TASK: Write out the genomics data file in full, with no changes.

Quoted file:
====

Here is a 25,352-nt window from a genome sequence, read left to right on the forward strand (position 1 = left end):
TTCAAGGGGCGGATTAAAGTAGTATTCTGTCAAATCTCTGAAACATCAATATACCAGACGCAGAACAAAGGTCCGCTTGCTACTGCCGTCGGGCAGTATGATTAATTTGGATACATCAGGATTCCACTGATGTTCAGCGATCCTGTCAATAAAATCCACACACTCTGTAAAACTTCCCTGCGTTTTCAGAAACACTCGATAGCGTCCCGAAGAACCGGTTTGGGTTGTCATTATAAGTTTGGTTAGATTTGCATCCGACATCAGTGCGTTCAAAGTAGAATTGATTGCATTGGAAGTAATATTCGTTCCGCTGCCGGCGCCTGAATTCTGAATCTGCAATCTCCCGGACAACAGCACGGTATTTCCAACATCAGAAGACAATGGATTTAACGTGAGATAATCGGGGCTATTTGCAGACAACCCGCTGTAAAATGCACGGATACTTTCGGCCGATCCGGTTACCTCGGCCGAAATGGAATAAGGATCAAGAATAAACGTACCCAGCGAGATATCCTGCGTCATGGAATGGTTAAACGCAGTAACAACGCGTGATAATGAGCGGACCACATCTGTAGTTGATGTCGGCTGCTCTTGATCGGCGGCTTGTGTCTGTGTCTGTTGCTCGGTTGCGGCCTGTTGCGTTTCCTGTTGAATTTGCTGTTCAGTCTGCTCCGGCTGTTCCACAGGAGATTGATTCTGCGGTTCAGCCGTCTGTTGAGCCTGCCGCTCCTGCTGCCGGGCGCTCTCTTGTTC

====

Here is a 25,352-nt window from a genome sequence, read left to right on the forward strand (position 1 = left end):
TTCAAGGGGCGGATTAAAGTAGTATTCTGTCAAATCTCTGAAACATCAATATACCAGACGCAGAACAAAGGTCCGCTTGCTACTGCCGTCGGGCAGTATGATTAATTTGGATACATCAGGATTCCACTGATGTTCAGCGATCCTGTCAATAAAATCCACACACTCTGTAAAACTTCCCTGCGTTTTCAGAAACACTCGATAGCGTCCCGAAGAACCGGTTTGGGTTGTCATTATAAGTTTGGTTAGATTTGCATCCGACATCAGTGCGTTCAAAGTAGAATTGATTGCATTGGAAGTAATATTCGTTCCGCTGCCGGCGCCTGAATTCTGAATCTGCAATCTCCCGGACAACAGCACGGTATTTCCAACATCAGAAGACAATGGATTTAACGTGAGATAATCGGGGCTATTTGCAGACAACCCGCTGTAAAATGCACGGATACTTTCGGCCGATCCGGTTACCTCGGCCGAAATGGAATAAGGATCAAGAATAAACGTACCCAGCGAGATATCCTGCGTCATGGAATGGTTAAACGCAGTAACAACGCGTGATAATGAGCGGACCACATCTGTAGTTGATGTCGGCTGCTCTTGATCGGCGGCTTGTGTCTGTGTCTGTTGCTCGGTTGCGGCCTGTTGCGTTTCCTGTTGAATTTGCTGTTCAGTCTGCTCCGGCTGTTCCACAGGAGATTGATTCTGCGGTTCAGCCGTCTGTTGAGCCTGCCGCTCCTGCTGCCGGGCGCTCTCTTGTTC